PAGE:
While European conservatives are taking steps back, the far right still does not have a unitary position on climate, but the different actors that fall within this movement continue making moves.
On August 14th, Le Monde opened its Sunday newspaper with the title “L’écologie, ce nouveau clivage politique que le Rassemblement national compte exploiter,” or “Ecology, the new political divide that the National Rally intends to exploit.” The French far-right party Rassemblement National’s (National Rally in English) is leaning heavily on creating a fracture between urban and rural areas and espousing what they call a climate policy of common sense as opposed to a “punitive climate policy” (« écologie du bon sens », which is also the sentence that the leader American Conservative Climate Caucus kept repeating in this interview). This idea of common sense is core to populist ideology. As scholar Catherine Fieschi writes in her book Populocracy, “populism singles out the ordinariness of the people” and “the extraordinary powers come from ordinary common sense.”
Further south, the far-right Spanish party Vox is struggling to find its way on climate. In their 2023 general election manifesto they had an entire section dedicated to “Green Spain,” which emphasized that nature needs to be subjugated to humans and that industry has precedence over climate, in line with its rhetoric against the “climate lobby” that is trying to impose upon the interests of the people.
Are the changes amongst mainstream conservatives indications of a change of minds on climate? Will the mainstreaming of ideas emerging on the far right become the norm, as it happened with migration? And how does that happen?
A common mantra in campaigning and organizing—especially since the Brexit and Trump election—is that you need to meet people where they are at. No doubt about that (I recommend this piece on the matter). But what happens when most people are in no specific place? Or have loose, ambiguous ideas? Most people go on about their days, not thinking about net zero or the many steps involved in an asylum procedure. And yet these topics can become the center of heated discussions.
How does that happen?
Disentangling whether it is a bottom-up phenomenon, where far-right leaders can capture existing sentiment, or top-down, where they drive opinion, is perhaps a worthwhile but futile exercise, the reality too complicated to disentangle with a bunch of regressions. But through a multipronged strategy, the far right makes sure that there are intellectuals and cultural entrepreneurs that further its project. Meaning-makers in action.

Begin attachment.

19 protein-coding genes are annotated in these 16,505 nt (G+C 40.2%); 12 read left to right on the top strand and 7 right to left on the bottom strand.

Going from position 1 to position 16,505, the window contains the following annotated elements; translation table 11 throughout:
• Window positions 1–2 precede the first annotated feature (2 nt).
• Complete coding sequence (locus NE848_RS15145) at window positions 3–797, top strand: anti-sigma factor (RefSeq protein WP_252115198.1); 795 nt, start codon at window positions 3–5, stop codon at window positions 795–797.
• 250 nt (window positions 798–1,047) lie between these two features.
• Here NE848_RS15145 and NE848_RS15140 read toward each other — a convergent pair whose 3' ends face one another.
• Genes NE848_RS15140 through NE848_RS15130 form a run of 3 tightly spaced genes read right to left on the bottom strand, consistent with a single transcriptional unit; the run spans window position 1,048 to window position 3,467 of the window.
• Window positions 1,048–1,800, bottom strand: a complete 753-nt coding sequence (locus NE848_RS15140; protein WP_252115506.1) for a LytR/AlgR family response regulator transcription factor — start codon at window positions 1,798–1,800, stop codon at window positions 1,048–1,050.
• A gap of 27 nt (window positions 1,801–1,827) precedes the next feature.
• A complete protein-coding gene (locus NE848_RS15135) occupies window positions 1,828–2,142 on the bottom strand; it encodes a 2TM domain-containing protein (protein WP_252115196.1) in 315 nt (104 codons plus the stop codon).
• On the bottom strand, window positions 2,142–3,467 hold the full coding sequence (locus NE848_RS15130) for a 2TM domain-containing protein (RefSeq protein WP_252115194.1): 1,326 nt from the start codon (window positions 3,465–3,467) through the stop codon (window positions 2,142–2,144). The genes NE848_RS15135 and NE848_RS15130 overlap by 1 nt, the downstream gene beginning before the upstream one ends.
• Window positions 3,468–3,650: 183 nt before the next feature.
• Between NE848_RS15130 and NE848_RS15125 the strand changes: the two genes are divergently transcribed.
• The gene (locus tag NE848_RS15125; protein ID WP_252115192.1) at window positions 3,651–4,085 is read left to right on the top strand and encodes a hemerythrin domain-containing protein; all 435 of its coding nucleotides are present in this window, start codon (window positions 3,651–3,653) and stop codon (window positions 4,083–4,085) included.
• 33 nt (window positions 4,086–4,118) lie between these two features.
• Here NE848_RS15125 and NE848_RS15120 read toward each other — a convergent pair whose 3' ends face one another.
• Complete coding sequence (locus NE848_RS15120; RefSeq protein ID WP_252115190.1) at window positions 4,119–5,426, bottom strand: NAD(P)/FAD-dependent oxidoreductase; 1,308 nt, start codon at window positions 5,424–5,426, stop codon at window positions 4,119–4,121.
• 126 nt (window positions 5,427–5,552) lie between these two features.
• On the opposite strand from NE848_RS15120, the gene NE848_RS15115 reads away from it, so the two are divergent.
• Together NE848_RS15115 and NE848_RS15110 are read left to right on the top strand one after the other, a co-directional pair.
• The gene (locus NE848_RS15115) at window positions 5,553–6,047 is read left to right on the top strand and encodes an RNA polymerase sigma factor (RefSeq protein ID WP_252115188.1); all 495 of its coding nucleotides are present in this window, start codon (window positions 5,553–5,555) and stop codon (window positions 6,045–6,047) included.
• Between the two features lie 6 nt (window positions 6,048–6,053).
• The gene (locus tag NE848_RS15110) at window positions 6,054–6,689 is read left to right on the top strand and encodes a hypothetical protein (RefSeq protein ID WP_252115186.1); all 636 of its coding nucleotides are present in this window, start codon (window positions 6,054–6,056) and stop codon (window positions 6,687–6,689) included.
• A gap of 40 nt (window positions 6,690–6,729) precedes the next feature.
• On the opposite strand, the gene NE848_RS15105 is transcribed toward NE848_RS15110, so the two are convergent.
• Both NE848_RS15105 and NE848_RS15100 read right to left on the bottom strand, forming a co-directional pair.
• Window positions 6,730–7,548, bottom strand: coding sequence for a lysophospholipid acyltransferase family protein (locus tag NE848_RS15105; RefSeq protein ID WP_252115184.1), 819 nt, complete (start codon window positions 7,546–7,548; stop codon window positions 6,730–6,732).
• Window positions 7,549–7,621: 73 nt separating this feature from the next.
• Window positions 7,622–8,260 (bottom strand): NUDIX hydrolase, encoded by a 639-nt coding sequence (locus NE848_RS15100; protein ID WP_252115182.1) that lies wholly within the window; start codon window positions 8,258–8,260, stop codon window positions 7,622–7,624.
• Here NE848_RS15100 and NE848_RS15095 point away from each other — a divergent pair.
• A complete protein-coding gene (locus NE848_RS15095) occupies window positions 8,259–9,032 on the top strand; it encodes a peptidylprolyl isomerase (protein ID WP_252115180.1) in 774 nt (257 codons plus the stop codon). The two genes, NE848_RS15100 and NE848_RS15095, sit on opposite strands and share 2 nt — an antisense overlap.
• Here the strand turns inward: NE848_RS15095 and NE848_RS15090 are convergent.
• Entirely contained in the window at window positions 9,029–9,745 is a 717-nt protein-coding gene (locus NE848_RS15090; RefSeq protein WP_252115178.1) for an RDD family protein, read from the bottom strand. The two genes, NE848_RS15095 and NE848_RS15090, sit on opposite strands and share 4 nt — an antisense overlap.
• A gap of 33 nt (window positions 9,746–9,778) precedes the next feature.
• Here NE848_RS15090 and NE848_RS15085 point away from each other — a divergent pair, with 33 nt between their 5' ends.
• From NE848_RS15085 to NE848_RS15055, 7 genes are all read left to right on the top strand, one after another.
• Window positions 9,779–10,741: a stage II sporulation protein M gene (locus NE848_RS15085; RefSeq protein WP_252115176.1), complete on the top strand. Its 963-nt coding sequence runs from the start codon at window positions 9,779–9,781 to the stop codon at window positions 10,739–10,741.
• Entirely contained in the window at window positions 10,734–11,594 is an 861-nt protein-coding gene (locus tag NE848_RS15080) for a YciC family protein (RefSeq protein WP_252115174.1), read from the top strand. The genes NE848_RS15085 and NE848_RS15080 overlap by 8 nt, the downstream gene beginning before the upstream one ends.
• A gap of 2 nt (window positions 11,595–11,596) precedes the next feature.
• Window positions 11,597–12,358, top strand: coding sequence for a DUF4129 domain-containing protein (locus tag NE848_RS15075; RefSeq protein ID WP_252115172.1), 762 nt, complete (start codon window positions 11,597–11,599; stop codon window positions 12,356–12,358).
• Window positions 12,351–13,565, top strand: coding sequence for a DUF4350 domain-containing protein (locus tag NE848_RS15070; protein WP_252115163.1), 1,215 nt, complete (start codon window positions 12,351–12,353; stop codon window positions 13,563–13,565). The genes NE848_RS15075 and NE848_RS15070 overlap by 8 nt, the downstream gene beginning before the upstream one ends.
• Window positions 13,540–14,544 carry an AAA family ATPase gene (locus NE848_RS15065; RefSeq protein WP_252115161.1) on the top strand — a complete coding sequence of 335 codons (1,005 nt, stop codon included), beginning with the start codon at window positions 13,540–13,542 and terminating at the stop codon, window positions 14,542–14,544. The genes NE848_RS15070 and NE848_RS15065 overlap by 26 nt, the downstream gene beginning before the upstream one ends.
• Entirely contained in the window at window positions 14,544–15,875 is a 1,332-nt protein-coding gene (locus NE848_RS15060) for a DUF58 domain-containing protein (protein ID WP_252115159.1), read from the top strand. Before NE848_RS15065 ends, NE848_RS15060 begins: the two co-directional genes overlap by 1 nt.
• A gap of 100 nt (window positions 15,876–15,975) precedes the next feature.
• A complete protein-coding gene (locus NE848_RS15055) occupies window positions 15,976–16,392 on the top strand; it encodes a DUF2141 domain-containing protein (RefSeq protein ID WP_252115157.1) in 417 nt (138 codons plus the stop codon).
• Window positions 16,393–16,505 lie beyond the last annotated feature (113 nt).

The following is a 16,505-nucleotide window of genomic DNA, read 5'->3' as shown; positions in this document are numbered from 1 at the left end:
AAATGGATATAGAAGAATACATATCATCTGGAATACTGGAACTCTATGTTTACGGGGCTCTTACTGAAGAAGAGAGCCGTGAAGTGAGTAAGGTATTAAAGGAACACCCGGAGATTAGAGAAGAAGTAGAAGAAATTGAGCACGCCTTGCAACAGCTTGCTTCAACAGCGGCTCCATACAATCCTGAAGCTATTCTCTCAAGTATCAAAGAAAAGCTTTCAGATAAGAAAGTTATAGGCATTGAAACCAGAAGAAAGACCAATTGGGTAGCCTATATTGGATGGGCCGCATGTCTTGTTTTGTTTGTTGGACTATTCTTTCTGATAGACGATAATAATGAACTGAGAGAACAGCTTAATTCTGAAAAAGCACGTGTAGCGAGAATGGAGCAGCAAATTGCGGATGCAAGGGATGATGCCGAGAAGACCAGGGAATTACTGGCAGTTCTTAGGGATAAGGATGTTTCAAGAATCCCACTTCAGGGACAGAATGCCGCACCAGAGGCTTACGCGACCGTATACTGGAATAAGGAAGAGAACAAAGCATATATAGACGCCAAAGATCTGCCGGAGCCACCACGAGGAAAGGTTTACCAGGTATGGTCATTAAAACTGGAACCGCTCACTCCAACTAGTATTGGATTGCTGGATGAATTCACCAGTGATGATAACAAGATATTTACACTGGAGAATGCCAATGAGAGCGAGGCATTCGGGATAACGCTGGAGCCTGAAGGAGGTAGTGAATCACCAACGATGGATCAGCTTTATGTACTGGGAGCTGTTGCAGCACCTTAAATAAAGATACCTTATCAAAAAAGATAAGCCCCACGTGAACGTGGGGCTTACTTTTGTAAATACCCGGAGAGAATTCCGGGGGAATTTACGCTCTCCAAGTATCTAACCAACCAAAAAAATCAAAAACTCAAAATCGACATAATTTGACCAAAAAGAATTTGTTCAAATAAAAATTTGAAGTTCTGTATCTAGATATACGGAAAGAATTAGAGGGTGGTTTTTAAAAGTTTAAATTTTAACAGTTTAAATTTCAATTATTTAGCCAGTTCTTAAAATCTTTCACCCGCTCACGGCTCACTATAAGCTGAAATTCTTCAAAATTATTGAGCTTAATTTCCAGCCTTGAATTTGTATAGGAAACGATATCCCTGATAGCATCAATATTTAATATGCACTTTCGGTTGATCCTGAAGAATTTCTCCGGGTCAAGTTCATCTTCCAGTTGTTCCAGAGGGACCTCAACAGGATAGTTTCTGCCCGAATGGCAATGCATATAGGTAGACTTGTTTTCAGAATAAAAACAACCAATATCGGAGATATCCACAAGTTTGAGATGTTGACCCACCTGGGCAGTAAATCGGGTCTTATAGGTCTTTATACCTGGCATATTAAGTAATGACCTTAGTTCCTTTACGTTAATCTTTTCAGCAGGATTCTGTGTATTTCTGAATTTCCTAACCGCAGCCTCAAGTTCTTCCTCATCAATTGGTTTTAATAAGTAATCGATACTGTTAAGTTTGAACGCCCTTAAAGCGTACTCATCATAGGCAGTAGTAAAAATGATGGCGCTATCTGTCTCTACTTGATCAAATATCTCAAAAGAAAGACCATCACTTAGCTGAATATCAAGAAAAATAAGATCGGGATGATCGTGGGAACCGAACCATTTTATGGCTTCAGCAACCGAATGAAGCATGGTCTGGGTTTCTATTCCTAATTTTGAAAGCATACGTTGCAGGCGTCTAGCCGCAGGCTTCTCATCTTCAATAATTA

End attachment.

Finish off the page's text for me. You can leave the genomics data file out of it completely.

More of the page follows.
Some make no secret of their goal to interpret reality to further the far-right agenda. To cite US individuals, Steven Bannon or Tucker Carlson are prominent examples who have been in the limelight (and notably, they both make efforts to internationalize the nativist project and exchange practices, even if they do not succeed entirely). Yet others come to mind who may shape the far right movement moving forward in the US and—given the country’s cultural prominence—also abroad.
Christopher F. Rufo is a self-described writer, filmmaker, and activist who has an incredibly prolific blog dedicated to “leading the fight against the left-wing ideological regime.” He recently spent some time in Hungary to learn how the country is “attempting to rebuild its culture and institutions, from schools to universities to media” as “a model for a new conservatism that asserts national sovereignty and uses state power to support families, civil society, and national identity.”
Others, such as Candace Owens, find success as political and cultural commentators through a personal brand that relies on inserting their ideas amongst non-political content that many find attractive. As reported in this profile at the Bulwark:
“It is this duality of Candace—the softcore life advice intertwined with hardcore cultural warfare—that makes her more disquieting than your median MAGA podcaster. Her show is not targeted at hyper-attuned political nerds who want to follow the latest poll movements. It’s not for fully formed ideologues who know their way around Hayek. She doesn’t do talking points about the outrage of the day for boomers who want to win arguments on The Facebook.”